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Fitness motivation

  

Fitness motivation

Staying fit is not easy as you have to give up delicious meals and make an effort by exercising. Here are some ways to motivate yourself to workout:

Give yourself a reward
Although most people are motivated by goals such as better health or weight control, others need to resort to other measures. According to journalist Charles Duhigg - author of The Power of Habit: Why We do What We do in Life and Business - some people need more immediate rewards to keep themselves motivated. These immediate rewards include treating yourself to a smoothie or an episode of The Leftovers after the working out session.
He advises you to create a neurological “habit loop,” which consists of setting up a cue that triggers your behavior (leaving your spinning shoes next to your bag), creating a routine (making it through spinning class) and getting a reward. “An intrinsic reward is so powerful because your brain can latch on to it and make the link that the behavior is worthwhile,” he explains. “It increases the odds the routine becomes a habit.” By creating this habit loop that culminates in a reward, motivation becomes natural, as the brain begins to associate sweat and pain with the surge of endorphins - feel-good chemicals released after a work-out session which make you feel exhilarated. Over time, your brain starts to recognize the work-out session as a reward in itself and it won't even need an external treat anymore.
Make a commitment
Studies show that we are more likely to follow through when we make promises in front of friends. You can sign a contract agreeing to pay a friend a certain amount of money each time you skip the gym. “It's a simple notion of changing the cost,” explains Jeremy Goldhaber-Fieber, PhD, assistant professor of medicine at Stanford University who studies health decision science. “I say I'm going to make a commitment to do something for a certain amount of time, such as exercising 30 minutes three times a week for 12 weeks. If I don't do that, I'm going to pay some kind of penalty, whether it's monetary or the embarrassment of having friends know I didn't live up to may word.”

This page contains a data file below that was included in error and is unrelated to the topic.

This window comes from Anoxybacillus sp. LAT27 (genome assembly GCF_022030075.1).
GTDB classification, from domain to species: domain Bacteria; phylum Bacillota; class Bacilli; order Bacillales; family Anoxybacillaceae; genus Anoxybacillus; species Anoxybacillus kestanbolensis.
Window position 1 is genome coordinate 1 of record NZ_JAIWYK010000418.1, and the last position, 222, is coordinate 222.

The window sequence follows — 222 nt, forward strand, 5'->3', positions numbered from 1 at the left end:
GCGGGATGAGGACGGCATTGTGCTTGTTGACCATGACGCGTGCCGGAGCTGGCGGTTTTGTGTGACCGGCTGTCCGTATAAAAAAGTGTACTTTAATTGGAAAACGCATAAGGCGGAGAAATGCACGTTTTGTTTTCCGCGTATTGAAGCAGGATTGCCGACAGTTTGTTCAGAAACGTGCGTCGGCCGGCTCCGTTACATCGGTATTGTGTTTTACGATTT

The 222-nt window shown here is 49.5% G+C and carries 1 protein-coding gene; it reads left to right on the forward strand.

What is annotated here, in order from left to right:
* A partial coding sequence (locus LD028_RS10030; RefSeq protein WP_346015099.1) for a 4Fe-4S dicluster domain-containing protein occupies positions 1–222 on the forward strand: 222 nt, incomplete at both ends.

“We have to get past the initial experience of displeasure in order to recognize the longer-term benefits,” he says. “The challenge is designing tools to help make that happen.”
Positive Thinking
Positive thinking consists in visualizing the benefits of a behavior as a motivational strategy. You also have to figure out what's holding you back and come up with a way to overcome it before it becomes a real problem.
“After you imagine the obstacle, you can figure out what you can do to overcome it and make a plan,” explains Oettingen.
Get paid
Research on how monetary incentives affected exercise found that people who were paid $100 to go to the gym doubled their attendance rate. “You just need to get people to keep doing an activity, and paying them money was effective,” explains study author Gary Charness, PhD, behavioral economist at the University of California at Santa Barbara.
Whether you get a reward or pay someone to keep you on track, you'll know you've succeeded once you can't go on a day without exercising. You succeed the day you view your workout as an addiction, a pleasure or an escape. What matters is that you are doing it on a regular basis and you are doing it for your.
Here are some motivation catchphrases to get you going:
“It takes 21 days to make or break a habit.”
“I already know what giving up feels like. I want to see what happens if I don't.”
“Once you see results, it becomes an addiction.”
“When you feel like dying, do 10 more.”
“Today's actions are tomorrow's results.”
“Be the girl who decided to go for it.”
“3 months from now, you will thank yourself.”
“The hardest thing about exercising is to START. Once you're exercising regularly, the hardest thing to do is STOP.”
“I'm not trying to build a summer body. I'm trying to build a lifestyle.”
“Your legs are not giving out. Your head is giving up.”
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